Is there a way to offer voters more choice at referendums (that does not involve bringing sellotape to the polling booth)? The answer might lie in the “preferendum”, in which voters are given a choice between a menu of different options. The winning option can be chosen in a number of ways. It can be the one receiving the most votes (like first past-the-post voting); or voters can rank their choices in order (like in Irish elections), with the least-popular options being eliminated and votes transferred via subsequent preferences until one option has more than half of the votes.
An abortion referendum might offer five choices: 1. only available in cases of physical threat to life of mother (eg ectopic pregnancy); 2. also available for risk of suicide (the present position); 3. also available for rape and fatal foetal abnormality; 4. also available for risk to physical or mental health of mother; and 5. available on demand up to a set time limit.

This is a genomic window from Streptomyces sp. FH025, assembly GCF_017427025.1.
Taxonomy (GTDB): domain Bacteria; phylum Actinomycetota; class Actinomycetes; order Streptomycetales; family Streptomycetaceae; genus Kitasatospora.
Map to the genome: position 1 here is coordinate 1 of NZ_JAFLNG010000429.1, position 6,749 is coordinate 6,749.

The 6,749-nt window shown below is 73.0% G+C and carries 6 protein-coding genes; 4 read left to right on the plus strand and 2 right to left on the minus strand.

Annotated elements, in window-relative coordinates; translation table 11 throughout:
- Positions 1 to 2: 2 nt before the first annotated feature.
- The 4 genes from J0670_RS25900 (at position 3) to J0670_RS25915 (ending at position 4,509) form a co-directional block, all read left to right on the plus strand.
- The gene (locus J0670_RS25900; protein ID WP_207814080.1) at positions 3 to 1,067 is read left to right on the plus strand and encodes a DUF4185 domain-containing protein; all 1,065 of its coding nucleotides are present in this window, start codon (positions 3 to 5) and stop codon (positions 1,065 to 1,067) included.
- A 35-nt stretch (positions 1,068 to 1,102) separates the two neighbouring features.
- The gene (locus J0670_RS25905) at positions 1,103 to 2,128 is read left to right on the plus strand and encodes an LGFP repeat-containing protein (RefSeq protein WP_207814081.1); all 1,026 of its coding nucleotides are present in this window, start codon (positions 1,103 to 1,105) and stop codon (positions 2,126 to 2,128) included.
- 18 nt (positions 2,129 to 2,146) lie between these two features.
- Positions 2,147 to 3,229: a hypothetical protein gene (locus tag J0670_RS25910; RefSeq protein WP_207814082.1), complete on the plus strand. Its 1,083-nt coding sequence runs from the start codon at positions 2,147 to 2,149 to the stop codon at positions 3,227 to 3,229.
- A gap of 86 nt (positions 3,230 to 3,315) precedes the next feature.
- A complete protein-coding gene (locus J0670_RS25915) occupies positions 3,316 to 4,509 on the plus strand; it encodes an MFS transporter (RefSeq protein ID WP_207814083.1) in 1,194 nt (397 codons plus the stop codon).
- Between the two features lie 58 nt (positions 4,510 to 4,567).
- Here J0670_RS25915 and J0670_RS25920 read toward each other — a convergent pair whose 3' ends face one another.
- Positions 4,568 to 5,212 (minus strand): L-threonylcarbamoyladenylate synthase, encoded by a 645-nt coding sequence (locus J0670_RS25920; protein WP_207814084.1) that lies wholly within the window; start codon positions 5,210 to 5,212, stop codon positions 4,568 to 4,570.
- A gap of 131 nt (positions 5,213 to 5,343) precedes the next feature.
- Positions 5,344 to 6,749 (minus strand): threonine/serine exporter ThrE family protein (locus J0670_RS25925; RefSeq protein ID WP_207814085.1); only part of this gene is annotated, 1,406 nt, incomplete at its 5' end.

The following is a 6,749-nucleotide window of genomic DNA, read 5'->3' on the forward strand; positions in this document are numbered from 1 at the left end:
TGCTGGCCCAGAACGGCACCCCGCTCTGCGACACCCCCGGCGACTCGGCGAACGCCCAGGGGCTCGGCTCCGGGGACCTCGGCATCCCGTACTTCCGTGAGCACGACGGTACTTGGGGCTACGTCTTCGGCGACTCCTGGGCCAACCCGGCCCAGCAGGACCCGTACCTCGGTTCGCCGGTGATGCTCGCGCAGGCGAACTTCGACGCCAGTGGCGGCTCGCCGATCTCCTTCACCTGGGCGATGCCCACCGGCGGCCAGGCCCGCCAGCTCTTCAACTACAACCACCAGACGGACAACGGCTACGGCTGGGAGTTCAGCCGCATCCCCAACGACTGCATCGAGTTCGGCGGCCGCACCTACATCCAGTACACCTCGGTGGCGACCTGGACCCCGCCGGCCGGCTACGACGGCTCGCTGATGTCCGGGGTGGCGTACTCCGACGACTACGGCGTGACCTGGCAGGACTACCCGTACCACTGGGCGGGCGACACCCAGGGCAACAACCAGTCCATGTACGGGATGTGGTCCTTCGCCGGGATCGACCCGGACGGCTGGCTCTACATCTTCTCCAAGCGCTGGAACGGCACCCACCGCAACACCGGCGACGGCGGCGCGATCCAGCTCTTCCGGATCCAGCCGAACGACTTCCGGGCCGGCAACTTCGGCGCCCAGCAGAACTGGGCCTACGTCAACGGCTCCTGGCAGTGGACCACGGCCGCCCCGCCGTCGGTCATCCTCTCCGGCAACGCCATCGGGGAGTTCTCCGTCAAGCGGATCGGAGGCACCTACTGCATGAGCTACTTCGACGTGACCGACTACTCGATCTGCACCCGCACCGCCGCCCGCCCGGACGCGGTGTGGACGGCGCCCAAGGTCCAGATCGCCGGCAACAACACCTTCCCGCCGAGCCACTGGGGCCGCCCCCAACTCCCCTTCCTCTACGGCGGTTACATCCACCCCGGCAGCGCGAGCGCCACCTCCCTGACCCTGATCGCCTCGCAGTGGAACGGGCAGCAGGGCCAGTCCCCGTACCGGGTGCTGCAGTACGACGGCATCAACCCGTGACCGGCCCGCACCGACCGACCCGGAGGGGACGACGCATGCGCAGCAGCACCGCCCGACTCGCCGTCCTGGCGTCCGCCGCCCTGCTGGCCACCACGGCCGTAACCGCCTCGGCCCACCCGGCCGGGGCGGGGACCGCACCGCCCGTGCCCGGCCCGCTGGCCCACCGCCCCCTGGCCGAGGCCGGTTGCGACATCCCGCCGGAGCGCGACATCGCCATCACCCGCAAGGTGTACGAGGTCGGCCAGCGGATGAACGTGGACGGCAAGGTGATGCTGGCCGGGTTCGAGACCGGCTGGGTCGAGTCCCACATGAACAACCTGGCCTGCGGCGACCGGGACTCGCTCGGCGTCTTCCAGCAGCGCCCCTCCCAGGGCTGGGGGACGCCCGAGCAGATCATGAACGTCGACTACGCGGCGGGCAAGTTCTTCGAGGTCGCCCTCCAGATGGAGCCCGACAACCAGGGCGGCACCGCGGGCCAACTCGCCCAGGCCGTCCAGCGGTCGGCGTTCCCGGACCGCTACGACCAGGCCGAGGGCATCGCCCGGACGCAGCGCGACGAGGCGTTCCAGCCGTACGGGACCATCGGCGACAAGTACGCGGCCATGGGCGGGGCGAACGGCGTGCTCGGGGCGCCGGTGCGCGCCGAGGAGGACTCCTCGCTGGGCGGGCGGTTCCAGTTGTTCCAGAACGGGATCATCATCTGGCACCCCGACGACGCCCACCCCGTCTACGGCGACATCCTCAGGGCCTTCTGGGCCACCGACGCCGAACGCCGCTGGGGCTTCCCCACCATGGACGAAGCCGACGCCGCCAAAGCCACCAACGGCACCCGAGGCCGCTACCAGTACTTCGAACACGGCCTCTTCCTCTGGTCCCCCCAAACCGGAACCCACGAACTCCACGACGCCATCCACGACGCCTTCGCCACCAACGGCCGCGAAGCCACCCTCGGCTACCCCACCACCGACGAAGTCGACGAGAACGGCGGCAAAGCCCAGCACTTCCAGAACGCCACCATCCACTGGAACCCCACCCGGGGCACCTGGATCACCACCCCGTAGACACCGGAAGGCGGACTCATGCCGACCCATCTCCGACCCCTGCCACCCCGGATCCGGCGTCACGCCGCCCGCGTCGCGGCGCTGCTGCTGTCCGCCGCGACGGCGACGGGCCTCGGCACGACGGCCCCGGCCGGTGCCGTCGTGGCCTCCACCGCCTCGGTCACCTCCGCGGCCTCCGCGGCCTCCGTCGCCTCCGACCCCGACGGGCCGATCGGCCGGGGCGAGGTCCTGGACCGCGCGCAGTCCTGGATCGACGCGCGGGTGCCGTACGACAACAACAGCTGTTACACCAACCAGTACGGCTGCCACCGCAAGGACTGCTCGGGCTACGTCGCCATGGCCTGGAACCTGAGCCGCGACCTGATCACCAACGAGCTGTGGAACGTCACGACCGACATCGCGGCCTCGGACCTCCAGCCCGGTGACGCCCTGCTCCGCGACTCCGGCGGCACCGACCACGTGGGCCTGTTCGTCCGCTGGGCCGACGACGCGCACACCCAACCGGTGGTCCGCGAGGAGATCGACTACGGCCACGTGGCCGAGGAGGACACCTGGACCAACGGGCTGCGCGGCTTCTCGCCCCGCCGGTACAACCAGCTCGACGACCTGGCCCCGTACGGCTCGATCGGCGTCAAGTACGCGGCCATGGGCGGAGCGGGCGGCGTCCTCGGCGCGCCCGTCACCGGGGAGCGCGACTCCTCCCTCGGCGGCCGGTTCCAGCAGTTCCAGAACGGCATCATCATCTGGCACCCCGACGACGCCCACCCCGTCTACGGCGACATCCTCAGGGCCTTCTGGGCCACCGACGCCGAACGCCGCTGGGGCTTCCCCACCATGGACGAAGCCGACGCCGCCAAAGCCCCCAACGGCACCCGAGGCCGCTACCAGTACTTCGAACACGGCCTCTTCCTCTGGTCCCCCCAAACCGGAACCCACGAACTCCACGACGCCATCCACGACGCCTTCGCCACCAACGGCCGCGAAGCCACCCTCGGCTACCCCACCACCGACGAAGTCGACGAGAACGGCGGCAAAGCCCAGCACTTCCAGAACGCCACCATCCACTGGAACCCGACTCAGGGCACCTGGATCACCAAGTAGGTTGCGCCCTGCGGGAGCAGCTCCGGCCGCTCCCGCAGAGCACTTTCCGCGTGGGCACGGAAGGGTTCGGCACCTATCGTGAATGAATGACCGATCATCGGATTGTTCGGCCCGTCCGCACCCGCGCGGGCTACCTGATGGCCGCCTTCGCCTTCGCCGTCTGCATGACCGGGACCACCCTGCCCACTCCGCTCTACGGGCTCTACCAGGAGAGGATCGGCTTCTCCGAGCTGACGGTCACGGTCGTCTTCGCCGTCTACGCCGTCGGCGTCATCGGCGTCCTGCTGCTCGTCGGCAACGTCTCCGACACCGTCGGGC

Imagine that you support option 3. You give this your first preference. You don’t strongly oppose abortion where the threat is to health, so you give your second preference to option 4. Your third preference is to keep things as they are (option 2). You don’t support abortion on demand and you don’t want our laws to be even more restrictive, so you choose not to assign any preference to options 1 or 5.
In this scenario, you have been given a range of choices that allows for your nuanced position. Should any of options 2, 3 or 4 succeed, you are happy to support and accept it as you voted for it to some degree. Should one of the other two options succeed, you simply find yourself in the same position as a voter on the losing side of any referendum.